– Mike

  11. Chris says:

    Its ok mike, ive sorted it. When you copy and paste the actionscript code from this page, the quotes in the actionscript appeared slightly differently when i copied them into flash. I deleted each quotation and simply retyped them and now all is working fine.

  12. Mike says:

    Yup, just sent you that info. Sorry for the confusion. Glad you got it working. I’ve updated the post with the info.


  13. Chris says:

    Hi mike,

    Sorry, one last question :) How would you make the highlight loop continuously until you moved the mouse off the graphic?

  14. Mike says:

    Hi Chris,

    To make the animation loop, simply change the “stop();” action on frame 20 of your button movieclip to read:


    This will send the playhead back to the “over” frame when it hits that frame. Hopefully that makes sense, but if not, just let me know.

    – Mike

  15. Sundaramoorthy.V says:

    Very good presentation. I like all your tutorials. Keep up the good work.

  16. cdsp_terio says:

    it is really a helpful tut….specially for the noob like me…
    more power!!!

    hope to see more tut from you bro..


  17. princess says:

    how do i link the button to open up another page when click on

  18. Alan says:

    Great tutorial! I need more tutorials telling me how to draw the cool stuff. The programming part is easier for me. If anyone needs it, the ActionScript3 code is something like this:

    setupMouse (btn_home);
    setupMouse (btn_about);
    setupMouse (btn_contact);

    import flash.display.MovieClip;

    setupMouse (mc:MovieClip)
    : void
    mc.addEventListener (MouseEvent.MOUSE_OVER,
    function(evt:MouseEvent):void { mc.gotoAndPlay (“over”); } );
    mc.addEventListener (MouseEvent.MOUSE_DOWN,
    function(evt:MouseEvent):void { mc.gotoAndPlay (“down”); } );
    mc.addEventListener (MouseEvent.MOUSE_UP,
    function(evt:MouseEvent):void { mc.gotoAndPlay (“off”); } );
    mc.addEventListener (MouseEvent.MOUSE_OUT,
    function(evt:MouseEvent):void { mc.gotoAndPlay (“off”); } );
    } // setupMouse

  19. Shane Cole says:

    Hi Mike,

    I love the tutorial. I have tried everything and it is fine but I can’t seem to get the actions to happen more than once. Everytime I press the animation works but the rollover animation only works the first time and then nothing happens. Any clues as to what I might have missed or done wrong?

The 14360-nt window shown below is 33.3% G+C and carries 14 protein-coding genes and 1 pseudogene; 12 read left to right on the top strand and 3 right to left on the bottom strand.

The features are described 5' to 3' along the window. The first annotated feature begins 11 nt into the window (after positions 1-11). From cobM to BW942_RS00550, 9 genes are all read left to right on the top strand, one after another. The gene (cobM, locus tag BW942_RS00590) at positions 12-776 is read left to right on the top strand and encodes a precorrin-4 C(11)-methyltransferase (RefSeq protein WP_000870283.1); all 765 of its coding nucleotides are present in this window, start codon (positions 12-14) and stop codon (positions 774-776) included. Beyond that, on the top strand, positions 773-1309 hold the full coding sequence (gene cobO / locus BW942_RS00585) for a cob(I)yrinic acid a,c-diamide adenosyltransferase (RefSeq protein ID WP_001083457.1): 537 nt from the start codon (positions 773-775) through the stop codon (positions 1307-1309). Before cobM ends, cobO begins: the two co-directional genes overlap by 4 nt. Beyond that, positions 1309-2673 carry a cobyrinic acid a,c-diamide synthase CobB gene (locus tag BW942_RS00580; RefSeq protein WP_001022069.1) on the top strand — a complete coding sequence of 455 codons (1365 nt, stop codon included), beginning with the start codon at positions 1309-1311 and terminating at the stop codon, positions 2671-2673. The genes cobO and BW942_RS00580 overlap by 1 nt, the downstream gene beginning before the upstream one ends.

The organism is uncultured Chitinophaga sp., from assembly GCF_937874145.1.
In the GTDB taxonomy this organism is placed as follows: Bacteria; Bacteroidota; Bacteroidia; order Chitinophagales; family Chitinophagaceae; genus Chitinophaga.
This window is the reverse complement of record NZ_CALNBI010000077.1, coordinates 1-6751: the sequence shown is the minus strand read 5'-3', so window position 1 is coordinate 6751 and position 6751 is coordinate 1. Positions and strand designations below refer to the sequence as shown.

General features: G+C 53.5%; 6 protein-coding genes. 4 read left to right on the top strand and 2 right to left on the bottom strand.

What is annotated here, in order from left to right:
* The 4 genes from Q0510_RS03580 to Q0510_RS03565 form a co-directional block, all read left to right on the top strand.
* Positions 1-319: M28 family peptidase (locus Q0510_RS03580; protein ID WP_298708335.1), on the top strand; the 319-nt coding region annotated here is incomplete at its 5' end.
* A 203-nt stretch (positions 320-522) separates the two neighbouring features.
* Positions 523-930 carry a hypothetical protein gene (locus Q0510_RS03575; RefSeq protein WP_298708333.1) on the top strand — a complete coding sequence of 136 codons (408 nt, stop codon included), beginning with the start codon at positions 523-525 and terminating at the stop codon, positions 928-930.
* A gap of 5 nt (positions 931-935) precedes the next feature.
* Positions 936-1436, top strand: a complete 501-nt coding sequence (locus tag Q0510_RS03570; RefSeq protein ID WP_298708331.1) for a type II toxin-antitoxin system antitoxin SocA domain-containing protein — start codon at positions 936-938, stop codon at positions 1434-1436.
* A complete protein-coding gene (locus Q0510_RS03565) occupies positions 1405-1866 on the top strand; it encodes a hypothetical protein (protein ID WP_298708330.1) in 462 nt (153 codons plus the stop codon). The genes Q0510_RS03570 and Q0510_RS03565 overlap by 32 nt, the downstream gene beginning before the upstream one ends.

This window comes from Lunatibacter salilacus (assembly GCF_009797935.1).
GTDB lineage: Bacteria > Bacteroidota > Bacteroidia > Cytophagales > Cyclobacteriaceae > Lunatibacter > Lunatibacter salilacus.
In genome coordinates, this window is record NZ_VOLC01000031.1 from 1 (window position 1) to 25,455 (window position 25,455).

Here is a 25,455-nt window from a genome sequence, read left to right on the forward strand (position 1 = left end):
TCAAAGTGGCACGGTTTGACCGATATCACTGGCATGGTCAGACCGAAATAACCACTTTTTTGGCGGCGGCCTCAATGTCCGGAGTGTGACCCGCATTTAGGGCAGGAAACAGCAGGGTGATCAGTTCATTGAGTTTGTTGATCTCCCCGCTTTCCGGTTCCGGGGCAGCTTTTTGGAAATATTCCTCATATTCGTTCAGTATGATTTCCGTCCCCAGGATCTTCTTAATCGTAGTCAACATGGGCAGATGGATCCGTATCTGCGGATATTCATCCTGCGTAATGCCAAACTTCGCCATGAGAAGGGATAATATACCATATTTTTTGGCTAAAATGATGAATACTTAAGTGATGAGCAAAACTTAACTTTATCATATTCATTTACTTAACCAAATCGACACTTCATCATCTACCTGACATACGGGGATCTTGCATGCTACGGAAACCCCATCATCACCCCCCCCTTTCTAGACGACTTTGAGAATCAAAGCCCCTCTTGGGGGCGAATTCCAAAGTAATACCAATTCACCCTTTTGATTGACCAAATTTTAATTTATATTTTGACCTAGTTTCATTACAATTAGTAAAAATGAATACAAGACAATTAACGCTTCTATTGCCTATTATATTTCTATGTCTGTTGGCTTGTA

20. Alex says:


    Your tutorial was absolutely amazing.. you are more clear and precise than anyone else on the web, thank you so much. How would i link the onrelease function of the button to a window within my own website and not through opening up a new window?… is that something that would be easier done through dreamweaver? I guess it goes without saying that i’m not used to all this. THANKS A TON

  21. Mike says:

    Hi Alex,

    Thanks for the feedback, glad to know my tutorials are appreciated.

    To link to a Web page, you would use the “getURL” action. So, in the case of this tutorial, you might have something like this:

    btn_about.onRelease = function() {

    Hopefully that helps you out. Another tutorial that you might find helpful for this (although it’s more advanced ActionSript than this one), is a tutorial I wrote for dynamic buttons. Hopefully between the two you will be able to accomplish what you’re looking to do. If not, let me know and I can write up a clearer explanation.

    Thanks for reading!
    – Mike

  22. unknown says:

    Thanks very much for the tutorial Mike.

    Also wanted to say thanks to Alan for providing the AS3 code.

  23. syed says:

    from where do i get this software:cry::cry:
    :sad:please tell me or give me a link to download this software

  24. Mike says:

    Hi Syed,

    This tutorial uses Adobe (formerly Macromedia) Flash software. The software can be purchased at many computer software sellers or at the Adobe Website http://www.adobe.com.

    Hope this helps, thanks for reading!
    – Mike

  25. Alex says:

    hey mike,

    thanks again for the help, however recently as i have been creating buttons for my website project ive noticed some problems that are inconsistant and dont make much sense?

    I applied movieclip symbols to text so that when my mouse rolls over they expand, i also have a mask layer symbol over that text that i use to give an alpha effect making the text brighter as it expands. Lately with some of my buttons, half the word or the second word of my button will start blinking as it runs through the clip. I’ve checked my mask layer and can’t seem to figure out why this is doing this. Also this problem isn’t consistent as some of the buttons that i’ve made (done exactly through this tutorial) work out perfectly.

    Have you ever encountered this problem before?

  26. Mike says:

    Hi Alex,

    Not sure what is going on with your buttons. Hard to say without seeing the file. If you want you can try emailing me the file (contact@spitshine-design.com) and I can try troubleshooting it for you.

    – Mike

  27. pligg.com says:

    Animating buttons using a mask effect…

    Create a slick menu by adding animation to your buttons on rollover. Learn button animation, masking effects and how to use the gradient tool….

  28. Mike says:

    Due to overwhelming response to this tutorial, comments for this post are closed. If you are having problems, please refer to other users comments above, as the issue may already have been addressed.

    Thanks for reading,